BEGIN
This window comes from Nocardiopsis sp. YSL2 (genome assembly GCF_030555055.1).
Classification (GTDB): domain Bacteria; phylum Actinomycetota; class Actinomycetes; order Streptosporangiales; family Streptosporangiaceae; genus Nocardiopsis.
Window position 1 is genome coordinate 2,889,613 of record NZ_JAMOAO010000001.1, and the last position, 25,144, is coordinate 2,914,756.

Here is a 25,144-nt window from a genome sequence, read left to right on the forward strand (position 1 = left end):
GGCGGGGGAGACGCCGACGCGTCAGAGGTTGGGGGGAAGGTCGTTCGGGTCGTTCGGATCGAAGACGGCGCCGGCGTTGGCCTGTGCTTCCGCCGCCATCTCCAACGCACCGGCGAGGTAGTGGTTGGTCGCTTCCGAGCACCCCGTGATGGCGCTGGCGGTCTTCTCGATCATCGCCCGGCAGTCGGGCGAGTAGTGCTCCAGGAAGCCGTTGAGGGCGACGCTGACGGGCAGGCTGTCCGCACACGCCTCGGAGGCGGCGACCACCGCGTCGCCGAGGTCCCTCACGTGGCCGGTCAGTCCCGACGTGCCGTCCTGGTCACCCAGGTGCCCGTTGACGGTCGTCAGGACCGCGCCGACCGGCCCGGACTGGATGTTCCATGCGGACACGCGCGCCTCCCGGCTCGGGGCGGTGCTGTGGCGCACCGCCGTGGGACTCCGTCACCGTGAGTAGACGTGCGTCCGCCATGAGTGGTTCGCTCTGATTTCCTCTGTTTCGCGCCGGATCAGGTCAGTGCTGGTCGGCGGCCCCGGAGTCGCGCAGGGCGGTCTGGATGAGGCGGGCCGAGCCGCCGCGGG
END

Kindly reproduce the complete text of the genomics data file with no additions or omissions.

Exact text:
This window comes from Nocardiopsis sp. YSL2 (genome assembly GCF_030555055.1).
Classification (GTDB): domain Bacteria; phylum Actinomycetota; class Actinomycetes; order Streptosporangiales; family Streptosporangiaceae; genus Nocardiopsis.
Window position 1 is genome coordinate 2,889,613 of record NZ_JAMOAO010000001.1, and the last position, 25,144, is coordinate 2,914,756.

Here is a 25,144-nt window from a genome sequence, read left to right on the forward strand (position 1 = left end):
GGCGGGGGAGACGCCGACGCGTCAGAGGTTGGGGGGAAGGTCGTTCGGGTCGTTCGGATCGAAGACGGCGCCGGCGTTGGCCTGTGCTTCCGCCGCCATCTCCAACGCACCGGCGAGGTAGTGGTTGGTCGCTTCCGAGCACCCCGTGATGGCGCTGGCGGTCTTCTCGATCATCGCCCGGCAGTCGGGCGAGTAGTGCTCCAGGAAGCCGTTGAGGGCGACGCTGACGGGCAGGCTGTCCGCACACGCCTCGGAGGCGGCGACCACCGCGTCGCCGAGGTCCCTCACGTGGCCGGTCAGTCCCGACGTGCCGTCCTGGTCACCCAGGTGCCCGTTGACGGTCGTCAGGACCGCGCCGACCGGCCCGGACTGGATGTTCCATGCGGACACGCGCGCCTCCCGGCTCGGGGCGGTGCTGTGGCGCACCGCCGTGGGACTCCGTCACCGTGAGTAGACGTGCGTCCGCCATGAGTGGTTCGCTCTGATTTCCTCTGTTTCGCGCCGGATCAGGTCAGTGCTGGTCGGCGGCCCCGGAGTCGCGCAGGGCGGTCTGGATGAGGCGGGCCGAGCCGCCGCGGG